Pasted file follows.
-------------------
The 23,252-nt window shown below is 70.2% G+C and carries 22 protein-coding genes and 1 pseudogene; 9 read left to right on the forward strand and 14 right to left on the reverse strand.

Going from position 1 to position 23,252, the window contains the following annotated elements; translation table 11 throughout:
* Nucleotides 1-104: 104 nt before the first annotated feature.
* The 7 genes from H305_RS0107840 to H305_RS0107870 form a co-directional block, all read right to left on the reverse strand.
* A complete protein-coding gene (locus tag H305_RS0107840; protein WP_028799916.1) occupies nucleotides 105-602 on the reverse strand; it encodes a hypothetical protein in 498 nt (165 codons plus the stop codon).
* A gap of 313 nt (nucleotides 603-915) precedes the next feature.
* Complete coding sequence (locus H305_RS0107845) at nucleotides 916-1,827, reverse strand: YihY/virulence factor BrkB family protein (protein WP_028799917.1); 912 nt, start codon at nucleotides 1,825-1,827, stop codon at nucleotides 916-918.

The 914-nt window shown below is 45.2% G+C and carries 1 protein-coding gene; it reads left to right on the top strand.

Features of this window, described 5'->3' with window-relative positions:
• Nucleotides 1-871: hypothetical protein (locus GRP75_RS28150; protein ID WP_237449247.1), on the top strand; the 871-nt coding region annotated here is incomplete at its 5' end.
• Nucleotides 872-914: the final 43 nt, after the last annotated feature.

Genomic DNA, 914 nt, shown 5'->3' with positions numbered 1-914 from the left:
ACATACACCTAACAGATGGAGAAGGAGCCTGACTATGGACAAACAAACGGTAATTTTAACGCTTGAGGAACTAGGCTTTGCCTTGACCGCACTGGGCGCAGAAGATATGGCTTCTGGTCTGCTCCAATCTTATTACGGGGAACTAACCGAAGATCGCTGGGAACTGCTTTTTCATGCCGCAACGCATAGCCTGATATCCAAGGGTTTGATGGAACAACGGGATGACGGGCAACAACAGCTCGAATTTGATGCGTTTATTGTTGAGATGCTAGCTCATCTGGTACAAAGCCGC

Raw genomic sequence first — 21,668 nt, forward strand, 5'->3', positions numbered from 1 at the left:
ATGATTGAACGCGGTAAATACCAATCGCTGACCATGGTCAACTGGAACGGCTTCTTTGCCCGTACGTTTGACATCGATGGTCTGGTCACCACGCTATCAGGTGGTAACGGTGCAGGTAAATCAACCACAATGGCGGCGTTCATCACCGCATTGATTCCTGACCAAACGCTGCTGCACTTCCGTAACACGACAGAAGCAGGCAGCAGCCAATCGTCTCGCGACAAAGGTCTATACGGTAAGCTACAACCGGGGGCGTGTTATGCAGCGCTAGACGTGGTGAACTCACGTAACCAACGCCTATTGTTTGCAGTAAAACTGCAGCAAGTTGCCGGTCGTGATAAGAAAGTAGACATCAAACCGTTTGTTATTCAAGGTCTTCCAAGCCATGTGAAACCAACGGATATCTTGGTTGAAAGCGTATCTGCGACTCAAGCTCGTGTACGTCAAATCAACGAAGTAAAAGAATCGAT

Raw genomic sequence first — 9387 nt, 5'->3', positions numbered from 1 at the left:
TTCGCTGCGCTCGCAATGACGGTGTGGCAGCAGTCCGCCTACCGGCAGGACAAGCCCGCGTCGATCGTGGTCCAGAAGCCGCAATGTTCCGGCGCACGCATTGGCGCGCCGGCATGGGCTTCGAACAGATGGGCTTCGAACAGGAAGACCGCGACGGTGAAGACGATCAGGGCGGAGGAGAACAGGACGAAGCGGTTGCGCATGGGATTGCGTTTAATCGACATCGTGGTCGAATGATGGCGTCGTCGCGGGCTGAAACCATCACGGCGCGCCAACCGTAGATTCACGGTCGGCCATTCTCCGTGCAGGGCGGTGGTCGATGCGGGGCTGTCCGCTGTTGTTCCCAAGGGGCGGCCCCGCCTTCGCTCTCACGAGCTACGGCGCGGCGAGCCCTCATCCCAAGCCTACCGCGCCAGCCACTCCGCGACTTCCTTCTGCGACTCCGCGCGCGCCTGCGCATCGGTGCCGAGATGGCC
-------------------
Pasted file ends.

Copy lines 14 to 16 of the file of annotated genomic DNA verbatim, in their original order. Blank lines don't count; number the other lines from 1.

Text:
Raw genomic sequence first — 21,668 nt, forward strand, 5'->3', positions numbered from 1 at the left:
ATGATTGAACGCGGTAAATACCAATCGCTGACCATGGTCAACTGGAACGGCTTCTTTGCCCGTACGTTTGACATCGATGGTCTGGTCACCACGCTATCAGGTGGTAACGGTGCAGGTAAATCAACCACAATGGCGGCGTTCATCACCGCATTGATTCCTGACCAAACGCTGCTGCACTTCCGTAACACGACAGAAGCAGGCAGCAGCCAATCGTCTCGCGACAAAGGTCTATACGGTAAGCTACAACCGGGGGCGTGTTATGCAGCGCTAGACGTGGTGAACTCACGTAACCAACGCCTATTGTTTGCAGTAAAACTGCAGCAAGTTGCCGGTCGTGATAAGAAAGTAGACATCAAACCGTTTGTTATTCAAGGTCTTCCAAGCCATGTGAAACCAACGGATATCTTGGTTGAAAGCGTATCTGCGACTCAAGCTCGTGTACGTCAAATCAACGAAGTAAAAGAATCGAT

Raw genomic sequence first — 9387 nt, 5'->3', positions numbered from 1 at the left: